U.S. Sen. Chris Van Hollen (D-Md.) has been a vocal advocate of the designation and recently announced nearly $6.14 million in federal funding for ocean education and outreach efforts, part of which will go to Mallows Bay, according to a press release.
Through his role on the Senate Appropriations Committee, Van Hollen has fought to protect funding for NOAA which provides additional funds for the sanctuary. He is hopeful this designation will encourage tourists to visit from all over and support the protection of other tributaries throughout Maryland.
“We are very, very proud that NOAA has its home in our state,” Van Hollen said. “That history and heritage is very important to preserve and tell the stories of Maryland and this region, and really of the country.”
Catherine McCall, director of the Maryland Department of Natural Resources’s Office for Coastal and Ocean Management, told the Maryland Independent back in July that opportunities for education and recreation at Mallows Bay were among the most requested features from the public. She said it’s been great to “hear what the sanctuary means” to so many people and now “the real work is just starting.”
“This is one of the most important events that has ever occurred in the history of Charles County, Maryland,” Charles County Commissioners’ President Reuben B. Collins II (D) said. “Think of a comparable that has given our county this type of international exposure. … We recognize, rather selfishly as a local government, what this could potentially bring to us in terms of tourism dollars and economic development. This is significant; this is a great day for Charles County, for the region and for our nation.”
The county will manage Mallows Bay jointly with NOAA and the state of Maryland. Natural resource management will be handled by the Maryland Department of Natural Resources and the Potomac River Fisheries Commission.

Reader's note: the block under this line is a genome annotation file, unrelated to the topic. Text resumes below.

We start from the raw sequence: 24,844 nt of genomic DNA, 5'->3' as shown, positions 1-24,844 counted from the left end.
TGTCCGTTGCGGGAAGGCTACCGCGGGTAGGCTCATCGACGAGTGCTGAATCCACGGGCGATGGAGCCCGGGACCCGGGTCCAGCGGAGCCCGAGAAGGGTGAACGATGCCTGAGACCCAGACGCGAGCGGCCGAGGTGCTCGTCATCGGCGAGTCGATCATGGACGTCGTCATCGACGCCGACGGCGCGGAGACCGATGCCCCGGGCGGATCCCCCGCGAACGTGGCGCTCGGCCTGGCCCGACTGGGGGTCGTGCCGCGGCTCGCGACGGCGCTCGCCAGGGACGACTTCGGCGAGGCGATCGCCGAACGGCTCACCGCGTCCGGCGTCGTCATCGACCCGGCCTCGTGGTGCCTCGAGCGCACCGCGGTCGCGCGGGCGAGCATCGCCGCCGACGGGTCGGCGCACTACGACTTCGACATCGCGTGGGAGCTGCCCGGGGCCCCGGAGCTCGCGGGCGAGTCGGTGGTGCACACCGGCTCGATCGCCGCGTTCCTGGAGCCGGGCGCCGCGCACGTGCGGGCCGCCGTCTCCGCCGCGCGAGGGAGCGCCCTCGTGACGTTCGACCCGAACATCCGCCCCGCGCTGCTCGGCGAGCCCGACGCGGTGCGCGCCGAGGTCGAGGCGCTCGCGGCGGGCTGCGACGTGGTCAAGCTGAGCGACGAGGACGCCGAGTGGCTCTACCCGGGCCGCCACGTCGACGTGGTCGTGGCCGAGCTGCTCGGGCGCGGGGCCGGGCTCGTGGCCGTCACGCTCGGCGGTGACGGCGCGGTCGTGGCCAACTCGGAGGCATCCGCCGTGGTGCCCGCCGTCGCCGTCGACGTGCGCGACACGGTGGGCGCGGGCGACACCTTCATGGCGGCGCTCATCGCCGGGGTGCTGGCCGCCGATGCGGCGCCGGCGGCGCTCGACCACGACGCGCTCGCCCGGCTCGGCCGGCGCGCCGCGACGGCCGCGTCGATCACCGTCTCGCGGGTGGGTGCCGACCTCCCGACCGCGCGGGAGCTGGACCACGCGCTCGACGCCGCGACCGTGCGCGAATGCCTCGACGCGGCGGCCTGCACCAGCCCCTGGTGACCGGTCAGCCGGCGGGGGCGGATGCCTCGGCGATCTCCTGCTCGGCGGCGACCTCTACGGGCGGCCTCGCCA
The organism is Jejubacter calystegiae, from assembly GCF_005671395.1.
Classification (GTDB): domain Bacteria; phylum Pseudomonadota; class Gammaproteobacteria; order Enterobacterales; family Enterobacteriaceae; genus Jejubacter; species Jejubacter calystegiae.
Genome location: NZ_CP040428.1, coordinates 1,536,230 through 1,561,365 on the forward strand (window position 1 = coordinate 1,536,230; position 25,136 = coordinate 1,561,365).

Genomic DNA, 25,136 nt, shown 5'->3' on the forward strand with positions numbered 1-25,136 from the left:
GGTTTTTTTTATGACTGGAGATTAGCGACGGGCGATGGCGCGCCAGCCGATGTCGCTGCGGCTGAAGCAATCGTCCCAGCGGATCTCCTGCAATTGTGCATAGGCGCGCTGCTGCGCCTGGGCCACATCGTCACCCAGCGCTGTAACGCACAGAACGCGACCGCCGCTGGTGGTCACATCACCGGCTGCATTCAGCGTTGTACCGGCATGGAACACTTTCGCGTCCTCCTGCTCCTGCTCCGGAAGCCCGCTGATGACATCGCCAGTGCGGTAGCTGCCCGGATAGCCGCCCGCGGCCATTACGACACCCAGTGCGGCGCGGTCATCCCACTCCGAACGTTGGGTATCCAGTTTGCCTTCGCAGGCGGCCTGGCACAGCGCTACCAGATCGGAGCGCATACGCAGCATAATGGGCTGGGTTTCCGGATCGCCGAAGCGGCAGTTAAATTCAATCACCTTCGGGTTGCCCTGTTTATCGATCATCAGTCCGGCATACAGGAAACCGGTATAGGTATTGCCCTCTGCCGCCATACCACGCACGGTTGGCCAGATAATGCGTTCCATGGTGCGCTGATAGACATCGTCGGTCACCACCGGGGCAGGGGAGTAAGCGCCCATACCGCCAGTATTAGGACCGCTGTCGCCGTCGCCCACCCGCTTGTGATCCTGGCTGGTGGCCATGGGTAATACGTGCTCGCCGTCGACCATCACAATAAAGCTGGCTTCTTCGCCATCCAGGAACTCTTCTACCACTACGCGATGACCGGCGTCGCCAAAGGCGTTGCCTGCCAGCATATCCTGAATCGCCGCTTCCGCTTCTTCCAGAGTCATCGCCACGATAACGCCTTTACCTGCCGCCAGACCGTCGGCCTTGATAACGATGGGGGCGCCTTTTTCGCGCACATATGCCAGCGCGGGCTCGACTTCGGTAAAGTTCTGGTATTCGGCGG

Saturday’s ceremony concluded with a separate dedication for the sanctuary’s new flagpole led by Neil Jacobs, NOAA’s assistant secretary of commerce for environmental observation and prediction, and retired U.S. Navy Rear Admiral Tim Gallaudet who acts as both the deputy NOAA administrator and assistant secretary of commerce for oceans and atmosphere.
For Gov. Larry Hogan (R), who presented an official state proclamation to Jacobs in honor of the occasion, designating Mallows Bay as a national marine sanctuary is just another example of stewardship displayed by his administration.
Hogan said he is thrilled to have a national treasure on state grounds as this designation will not only preserve its history, cultural heritage and natural resources, but also “ensure that people from both Maryland and beyond will have the opportunity to experience this amazing site for years to come.”
“The very first national marine sanctuary in Maryland history, and the very first one to be designated anywhere in the nation in nearly two decades. That’s a pretty big deal,” Hogan said. “As a result of this successful partnership, we are preserving the remains of more than 100 World War I-era steamships and vessels, along with ships dating back to the Civil War and the Revolutionary War, and other artifacts that are nearly 12,000 years old.”
“The Mallows Bay landscape truly tells the story of our beginnings, of our struggles and our progress as Marylanders and as Americans,” Hogan added. “Through this designation, we are ensuring that this national treasure will be preserved for years to come.”